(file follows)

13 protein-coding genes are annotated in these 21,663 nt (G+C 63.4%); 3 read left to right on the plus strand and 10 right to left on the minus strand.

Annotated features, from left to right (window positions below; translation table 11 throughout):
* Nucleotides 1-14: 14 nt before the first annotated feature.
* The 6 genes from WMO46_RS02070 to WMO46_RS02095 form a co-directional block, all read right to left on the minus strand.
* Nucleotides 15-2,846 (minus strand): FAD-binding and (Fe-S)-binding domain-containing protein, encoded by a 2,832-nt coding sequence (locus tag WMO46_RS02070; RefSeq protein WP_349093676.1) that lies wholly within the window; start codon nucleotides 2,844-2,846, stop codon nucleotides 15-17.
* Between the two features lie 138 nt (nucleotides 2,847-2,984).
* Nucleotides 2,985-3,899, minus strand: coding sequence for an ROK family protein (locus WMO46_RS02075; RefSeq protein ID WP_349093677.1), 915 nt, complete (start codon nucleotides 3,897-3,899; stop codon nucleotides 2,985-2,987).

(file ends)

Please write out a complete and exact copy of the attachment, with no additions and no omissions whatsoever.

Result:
13 protein-coding genes are annotated in these 21,663 nt (G+C 63.4%); 3 read left to right on the plus strand and 10 right to left on the minus strand.

Annotated features, from left to right (window positions below; translation table 11 throughout):
* Nucleotides 1-14: 14 nt before the first annotated feature.
* The 6 genes from WMO46_RS02070 to WMO46_RS02095 form a co-directional block, all read right to left on the minus strand.
* Nucleotides 15-2,846 (minus strand): FAD-binding and (Fe-S)-binding domain-containing protein, encoded by a 2,832-nt coding sequence (locus tag WMO46_RS02070; RefSeq protein WP_349093676.1) that lies wholly within the window; start codon nucleotides 2,844-2,846, stop codon nucleotides 15-17.
* Between the two features lie 138 nt (nucleotides 2,847-2,984).
* Nucleotides 2,985-3,899, minus strand: coding sequence for an ROK family protein (locus WMO46_RS02075; RefSeq protein ID WP_349093677.1), 915 nt, complete (start codon nucleotides 3,897-3,899; stop codon nucleotides 2,985-2,987).